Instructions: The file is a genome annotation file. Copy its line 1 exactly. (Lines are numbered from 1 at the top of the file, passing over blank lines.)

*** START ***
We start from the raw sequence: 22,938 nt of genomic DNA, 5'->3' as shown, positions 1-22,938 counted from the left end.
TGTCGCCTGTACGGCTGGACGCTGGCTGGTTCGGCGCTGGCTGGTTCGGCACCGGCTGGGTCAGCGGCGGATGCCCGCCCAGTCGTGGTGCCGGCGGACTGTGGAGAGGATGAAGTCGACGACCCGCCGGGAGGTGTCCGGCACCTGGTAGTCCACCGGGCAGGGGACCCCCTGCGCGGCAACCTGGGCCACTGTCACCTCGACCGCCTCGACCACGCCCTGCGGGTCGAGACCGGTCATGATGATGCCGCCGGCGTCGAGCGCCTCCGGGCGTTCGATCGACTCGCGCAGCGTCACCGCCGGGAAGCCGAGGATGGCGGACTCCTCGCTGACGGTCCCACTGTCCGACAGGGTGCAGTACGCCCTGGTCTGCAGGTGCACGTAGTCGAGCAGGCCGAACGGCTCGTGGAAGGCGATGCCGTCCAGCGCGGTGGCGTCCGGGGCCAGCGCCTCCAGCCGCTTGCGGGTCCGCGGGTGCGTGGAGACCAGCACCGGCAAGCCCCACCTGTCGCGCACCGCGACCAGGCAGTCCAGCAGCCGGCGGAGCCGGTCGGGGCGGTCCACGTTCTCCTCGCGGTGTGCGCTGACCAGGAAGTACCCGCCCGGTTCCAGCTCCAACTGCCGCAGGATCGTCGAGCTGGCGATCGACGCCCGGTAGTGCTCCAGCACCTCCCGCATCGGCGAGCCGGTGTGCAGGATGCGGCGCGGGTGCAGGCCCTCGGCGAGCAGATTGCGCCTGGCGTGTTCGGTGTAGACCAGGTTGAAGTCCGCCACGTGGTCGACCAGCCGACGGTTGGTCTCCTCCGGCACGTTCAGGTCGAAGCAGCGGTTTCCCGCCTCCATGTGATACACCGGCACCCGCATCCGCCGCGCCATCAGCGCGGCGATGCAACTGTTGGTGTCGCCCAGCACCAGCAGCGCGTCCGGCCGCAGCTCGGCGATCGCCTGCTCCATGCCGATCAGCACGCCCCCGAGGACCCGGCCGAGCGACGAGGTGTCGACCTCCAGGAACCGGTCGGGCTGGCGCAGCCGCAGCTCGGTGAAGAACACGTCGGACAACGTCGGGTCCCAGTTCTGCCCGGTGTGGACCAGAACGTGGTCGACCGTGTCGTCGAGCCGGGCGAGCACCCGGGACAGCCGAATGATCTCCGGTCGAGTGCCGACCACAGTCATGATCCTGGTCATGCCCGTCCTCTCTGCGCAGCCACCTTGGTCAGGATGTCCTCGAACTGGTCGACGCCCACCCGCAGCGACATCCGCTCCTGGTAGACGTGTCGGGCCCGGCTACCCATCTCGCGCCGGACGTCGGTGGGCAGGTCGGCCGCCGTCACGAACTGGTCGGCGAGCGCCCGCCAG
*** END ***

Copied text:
We start from the raw sequence: 22,938 nt of genomic DNA, 5'->3' as shown, positions 1-22,938 counted from the left end.